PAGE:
Working Parents: When a nursery is best for your baby

Safe, happy days in the company of other small children can be ideal. Sarah Jewell reports
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The Independent Culture
When Karen Richards recently went back to work, she decided to leave her 17-month-old daughter in a nursery because she felt it was "the safest option"; she felt more secure about leaving her baby there than "in a stranger's house".

Karen's baby settled in well, but for a child to be happy in a nursery it is essential that there are enough staff per child to provide the intimate care that all children, particularly babies and toddlers, require. All private day nurseries have to adhere to the Children Act 1989, which states that there should be one adult for every eight children aged from three to five, one adult to every four children aged two to three, and one adult for every three children under two. Local authority nurseries can set their own staffing levels. Susan Hay, managing director of Nurseryworks, which has branches around London, advises parents to "check that these staffing ratios are in place all day long, even during breaks and when staff are sick". She adds, "it is not just a question of numbers; it is also about the knowledge and maturity of those adults to do the job."

Jenny Rabin, who worked for 10 years in state nurseries, says that a broad range of activities is important, but children should "be free to choose what to do rather than be directed all the time. Very young children in particular need to flit around and do their own thing in an atmosphere of safety." And since they tend to get very tired there should be provision for rest as well as play. "Children should be allowed to flop on to the floor on a cushion and take a cat nap."

Many nurseries assign each child to a particular person, and this is particularly helpful when settling the child in. Janet Francis felt that at two-and-a-half her daughter, Maddy, was ready for a change of stimulus, and decided to put her in a nursery full time. The first couple of weeks were difficult, but in the third week Maddy "latched on to one of the nursery workers, and from then on it was plain sailing and she did tremendously well." Janet was happy with the nursery because she felt that Maddy was having great fun and was learning in a disciplined way: "All the activities - water play, sand play, painting, sticking, singing, reading - were planned and prepared for, and there was a level of discipline that I approved of; the children were expected to help clear up after playing, and realised that things don't get put away by magic."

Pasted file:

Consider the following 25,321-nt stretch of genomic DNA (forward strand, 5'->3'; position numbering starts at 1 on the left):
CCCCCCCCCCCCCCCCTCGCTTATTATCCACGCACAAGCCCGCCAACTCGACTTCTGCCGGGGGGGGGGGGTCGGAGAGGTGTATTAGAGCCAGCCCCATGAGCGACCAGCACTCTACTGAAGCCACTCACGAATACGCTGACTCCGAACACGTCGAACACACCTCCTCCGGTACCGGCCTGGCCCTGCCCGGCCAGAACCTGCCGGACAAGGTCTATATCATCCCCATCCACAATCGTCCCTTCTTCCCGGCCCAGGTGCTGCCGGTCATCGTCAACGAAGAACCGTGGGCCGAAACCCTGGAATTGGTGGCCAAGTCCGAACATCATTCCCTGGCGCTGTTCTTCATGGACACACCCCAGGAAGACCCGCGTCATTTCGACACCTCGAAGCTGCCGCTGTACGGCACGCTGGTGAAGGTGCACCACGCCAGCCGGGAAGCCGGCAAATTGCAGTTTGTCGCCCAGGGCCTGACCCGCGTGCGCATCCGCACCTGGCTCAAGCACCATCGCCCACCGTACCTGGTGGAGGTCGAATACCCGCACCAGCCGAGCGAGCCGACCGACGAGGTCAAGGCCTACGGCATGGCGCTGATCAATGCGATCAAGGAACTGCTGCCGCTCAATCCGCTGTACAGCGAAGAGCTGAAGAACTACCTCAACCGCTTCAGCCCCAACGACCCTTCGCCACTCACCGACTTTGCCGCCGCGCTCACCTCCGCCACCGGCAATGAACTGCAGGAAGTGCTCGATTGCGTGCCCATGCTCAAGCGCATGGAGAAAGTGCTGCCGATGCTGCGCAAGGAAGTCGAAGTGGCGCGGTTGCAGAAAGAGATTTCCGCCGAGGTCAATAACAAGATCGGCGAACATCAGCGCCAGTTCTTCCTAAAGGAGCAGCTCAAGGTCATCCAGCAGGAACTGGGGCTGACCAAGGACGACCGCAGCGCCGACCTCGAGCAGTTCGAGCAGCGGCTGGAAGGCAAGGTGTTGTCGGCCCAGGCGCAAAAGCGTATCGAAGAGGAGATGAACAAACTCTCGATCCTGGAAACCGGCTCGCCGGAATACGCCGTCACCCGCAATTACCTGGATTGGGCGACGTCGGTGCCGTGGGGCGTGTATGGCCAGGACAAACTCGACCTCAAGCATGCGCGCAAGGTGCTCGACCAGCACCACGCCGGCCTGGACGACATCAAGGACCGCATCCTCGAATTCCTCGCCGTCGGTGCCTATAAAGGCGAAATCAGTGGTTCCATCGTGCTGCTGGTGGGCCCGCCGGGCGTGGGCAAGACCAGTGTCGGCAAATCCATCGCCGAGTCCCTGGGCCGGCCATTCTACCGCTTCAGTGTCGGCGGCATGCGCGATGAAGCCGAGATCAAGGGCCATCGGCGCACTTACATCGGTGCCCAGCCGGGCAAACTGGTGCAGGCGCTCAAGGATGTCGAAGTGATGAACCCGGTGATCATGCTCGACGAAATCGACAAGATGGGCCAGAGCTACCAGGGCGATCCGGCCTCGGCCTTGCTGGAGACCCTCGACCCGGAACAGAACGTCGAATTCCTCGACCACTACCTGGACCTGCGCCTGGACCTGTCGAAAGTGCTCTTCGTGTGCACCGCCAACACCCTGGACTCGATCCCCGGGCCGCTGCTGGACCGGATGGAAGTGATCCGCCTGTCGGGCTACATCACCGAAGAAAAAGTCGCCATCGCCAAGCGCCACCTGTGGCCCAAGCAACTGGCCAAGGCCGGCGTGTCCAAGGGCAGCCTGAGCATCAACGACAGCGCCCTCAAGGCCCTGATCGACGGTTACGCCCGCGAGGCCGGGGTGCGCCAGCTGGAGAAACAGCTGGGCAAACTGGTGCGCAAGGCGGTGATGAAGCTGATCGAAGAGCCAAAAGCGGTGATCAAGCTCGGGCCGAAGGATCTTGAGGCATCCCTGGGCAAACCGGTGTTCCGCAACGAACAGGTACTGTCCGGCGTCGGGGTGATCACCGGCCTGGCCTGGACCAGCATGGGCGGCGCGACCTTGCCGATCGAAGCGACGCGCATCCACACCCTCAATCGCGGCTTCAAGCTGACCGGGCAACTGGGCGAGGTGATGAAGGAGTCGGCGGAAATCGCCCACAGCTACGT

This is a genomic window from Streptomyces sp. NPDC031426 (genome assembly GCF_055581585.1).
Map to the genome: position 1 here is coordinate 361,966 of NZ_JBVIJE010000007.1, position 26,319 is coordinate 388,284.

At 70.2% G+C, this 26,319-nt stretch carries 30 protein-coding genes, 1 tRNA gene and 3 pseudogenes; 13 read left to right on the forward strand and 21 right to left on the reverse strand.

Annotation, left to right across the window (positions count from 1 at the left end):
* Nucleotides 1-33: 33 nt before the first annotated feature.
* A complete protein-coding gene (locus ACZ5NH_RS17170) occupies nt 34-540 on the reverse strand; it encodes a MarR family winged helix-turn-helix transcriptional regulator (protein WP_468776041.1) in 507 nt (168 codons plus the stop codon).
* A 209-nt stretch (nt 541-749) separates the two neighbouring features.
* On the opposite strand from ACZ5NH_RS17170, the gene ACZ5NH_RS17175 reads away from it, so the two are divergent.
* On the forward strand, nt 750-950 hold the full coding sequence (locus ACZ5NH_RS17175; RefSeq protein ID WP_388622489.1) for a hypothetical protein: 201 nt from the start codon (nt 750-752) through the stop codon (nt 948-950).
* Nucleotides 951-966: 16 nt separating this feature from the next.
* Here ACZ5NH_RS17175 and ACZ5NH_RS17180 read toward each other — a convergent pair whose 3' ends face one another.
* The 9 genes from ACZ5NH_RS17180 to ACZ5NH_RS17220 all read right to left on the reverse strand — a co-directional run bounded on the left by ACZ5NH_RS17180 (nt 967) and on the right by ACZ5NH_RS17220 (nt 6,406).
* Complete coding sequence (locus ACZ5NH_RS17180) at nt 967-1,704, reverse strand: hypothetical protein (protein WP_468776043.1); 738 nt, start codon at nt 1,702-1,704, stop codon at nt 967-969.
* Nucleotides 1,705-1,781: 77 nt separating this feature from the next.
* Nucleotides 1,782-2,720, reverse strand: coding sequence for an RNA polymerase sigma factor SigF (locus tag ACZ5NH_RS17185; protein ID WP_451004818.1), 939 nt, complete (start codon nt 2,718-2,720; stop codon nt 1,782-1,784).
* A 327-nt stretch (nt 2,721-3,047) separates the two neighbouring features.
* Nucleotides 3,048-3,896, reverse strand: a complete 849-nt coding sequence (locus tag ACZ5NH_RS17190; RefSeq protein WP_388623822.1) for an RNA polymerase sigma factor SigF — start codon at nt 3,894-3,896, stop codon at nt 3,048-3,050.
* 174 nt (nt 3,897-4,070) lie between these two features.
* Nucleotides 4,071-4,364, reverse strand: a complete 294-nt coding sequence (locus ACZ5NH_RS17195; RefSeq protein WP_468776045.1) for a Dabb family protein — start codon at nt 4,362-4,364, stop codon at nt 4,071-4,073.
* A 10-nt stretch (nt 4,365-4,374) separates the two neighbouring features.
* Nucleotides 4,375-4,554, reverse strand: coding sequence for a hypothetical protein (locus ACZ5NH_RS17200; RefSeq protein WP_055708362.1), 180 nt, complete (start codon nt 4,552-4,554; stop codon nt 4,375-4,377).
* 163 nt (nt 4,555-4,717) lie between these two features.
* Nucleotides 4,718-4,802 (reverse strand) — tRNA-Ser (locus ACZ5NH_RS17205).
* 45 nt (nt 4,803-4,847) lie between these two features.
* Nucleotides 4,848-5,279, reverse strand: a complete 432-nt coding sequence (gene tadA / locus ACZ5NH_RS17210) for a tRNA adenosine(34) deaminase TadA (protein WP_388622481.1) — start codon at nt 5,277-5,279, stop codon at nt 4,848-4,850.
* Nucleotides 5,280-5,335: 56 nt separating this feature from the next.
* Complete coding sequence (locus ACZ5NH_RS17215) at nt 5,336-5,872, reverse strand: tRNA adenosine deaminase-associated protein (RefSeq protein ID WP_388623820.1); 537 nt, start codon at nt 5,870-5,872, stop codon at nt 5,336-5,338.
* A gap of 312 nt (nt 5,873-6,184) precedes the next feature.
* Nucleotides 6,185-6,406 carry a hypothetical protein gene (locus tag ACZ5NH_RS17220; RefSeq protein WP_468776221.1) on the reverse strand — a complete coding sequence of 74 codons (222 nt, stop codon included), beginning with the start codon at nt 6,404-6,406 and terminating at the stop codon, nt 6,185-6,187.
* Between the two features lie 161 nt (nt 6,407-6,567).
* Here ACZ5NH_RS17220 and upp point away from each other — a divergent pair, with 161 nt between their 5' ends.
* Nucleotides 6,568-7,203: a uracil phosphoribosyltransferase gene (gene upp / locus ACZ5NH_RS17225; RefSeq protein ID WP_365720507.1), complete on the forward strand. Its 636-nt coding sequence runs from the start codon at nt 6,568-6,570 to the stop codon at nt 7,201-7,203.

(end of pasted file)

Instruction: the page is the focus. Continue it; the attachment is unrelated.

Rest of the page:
The cost of nursery care varies enormously. Maddy attended a council nursery, but as both her parents were working they had to pay on a means- tested basis. Private nursery fees can be as much as pounds 220 a week.

All day nurseries have to be inspected once a year, but, as a recent Panorama programme showed, this does not prevent unacceptable behaviour by staff. Anna Roberts took her six-month-old daughter away from a nursery because, she says, "The staff kept changing, and I hated leaving her with a different person every day. But the final straw came when I saw a nursery nurse writing up the daily diary for my baby first thing in the morning."

It may not always be easy to find a suitable nursery, but, as Jenny Rabin says, if you do find a good one, "it is a great environment for a child."

British Association for Early Childhood Education (0171-739 7594; National Private Day Nurseries Association (01484 546502).

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